Intelligibility Among Japanese EFL Learners: The Need for Pronunciation Practice

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Junko Chujo, Takaoka University of Law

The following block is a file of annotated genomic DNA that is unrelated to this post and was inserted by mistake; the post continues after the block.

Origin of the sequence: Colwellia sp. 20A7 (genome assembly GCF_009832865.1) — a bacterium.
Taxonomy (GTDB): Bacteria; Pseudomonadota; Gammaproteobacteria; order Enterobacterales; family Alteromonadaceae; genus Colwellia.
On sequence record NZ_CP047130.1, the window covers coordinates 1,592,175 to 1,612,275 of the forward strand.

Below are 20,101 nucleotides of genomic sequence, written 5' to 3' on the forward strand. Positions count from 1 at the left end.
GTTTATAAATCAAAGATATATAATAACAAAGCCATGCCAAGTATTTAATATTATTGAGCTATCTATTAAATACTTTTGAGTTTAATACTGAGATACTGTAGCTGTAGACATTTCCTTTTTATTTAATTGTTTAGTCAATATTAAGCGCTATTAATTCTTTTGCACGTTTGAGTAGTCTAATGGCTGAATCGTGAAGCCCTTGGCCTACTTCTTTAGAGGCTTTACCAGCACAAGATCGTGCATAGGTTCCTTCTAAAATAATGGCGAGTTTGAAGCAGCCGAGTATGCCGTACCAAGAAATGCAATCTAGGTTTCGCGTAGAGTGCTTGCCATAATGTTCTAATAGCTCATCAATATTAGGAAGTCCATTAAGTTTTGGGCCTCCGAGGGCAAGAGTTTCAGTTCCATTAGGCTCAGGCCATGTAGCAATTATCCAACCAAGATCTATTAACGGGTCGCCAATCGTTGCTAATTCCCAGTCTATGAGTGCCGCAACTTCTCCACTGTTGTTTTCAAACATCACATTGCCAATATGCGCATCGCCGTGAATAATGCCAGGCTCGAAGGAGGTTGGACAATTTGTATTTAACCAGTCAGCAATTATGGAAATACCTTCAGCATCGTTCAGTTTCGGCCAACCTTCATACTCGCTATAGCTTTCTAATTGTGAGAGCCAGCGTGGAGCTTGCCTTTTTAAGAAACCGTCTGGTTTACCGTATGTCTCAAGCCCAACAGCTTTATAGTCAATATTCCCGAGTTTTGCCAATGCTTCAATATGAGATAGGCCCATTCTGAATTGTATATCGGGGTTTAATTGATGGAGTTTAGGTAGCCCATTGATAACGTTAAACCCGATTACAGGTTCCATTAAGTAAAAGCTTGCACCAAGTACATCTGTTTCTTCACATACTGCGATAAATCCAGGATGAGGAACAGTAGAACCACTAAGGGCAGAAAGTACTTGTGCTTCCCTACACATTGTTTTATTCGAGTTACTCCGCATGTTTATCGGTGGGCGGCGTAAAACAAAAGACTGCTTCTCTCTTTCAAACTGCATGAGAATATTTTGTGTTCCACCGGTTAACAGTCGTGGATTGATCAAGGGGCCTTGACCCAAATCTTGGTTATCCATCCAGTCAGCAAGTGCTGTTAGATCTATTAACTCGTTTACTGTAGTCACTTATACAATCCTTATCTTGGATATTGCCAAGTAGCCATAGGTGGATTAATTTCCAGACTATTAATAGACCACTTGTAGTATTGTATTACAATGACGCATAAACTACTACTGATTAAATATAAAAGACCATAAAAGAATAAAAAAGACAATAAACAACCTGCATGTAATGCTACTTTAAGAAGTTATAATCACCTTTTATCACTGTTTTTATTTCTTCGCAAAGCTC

The purpose of this study was twofold: to examine the intelligibility of Japanese university students’ English pronunciation in terms of oral production features, and to utilize the findings as pronunciation instruction material in order to emphasize the importance of pronunciation among Japanese EFL students. For this purpose, a number of English consonants shown in the literature to be troublesome for Japanese learners was selected. A word list including these troublesome consonants was constructed and read aloud by Japanese university students. Average samples were extracted and evaluated in terms of intelligibility by native and nonnative speakers of English (excluding Japanese L1 speakers). The results highlight the need for pronunciation instruction in order for Japanese university students to attain an intelligible level of English pronunciation. The potential use of the present findings to raise awareness among EFL learners of the need for pronunciation practice is also considered.


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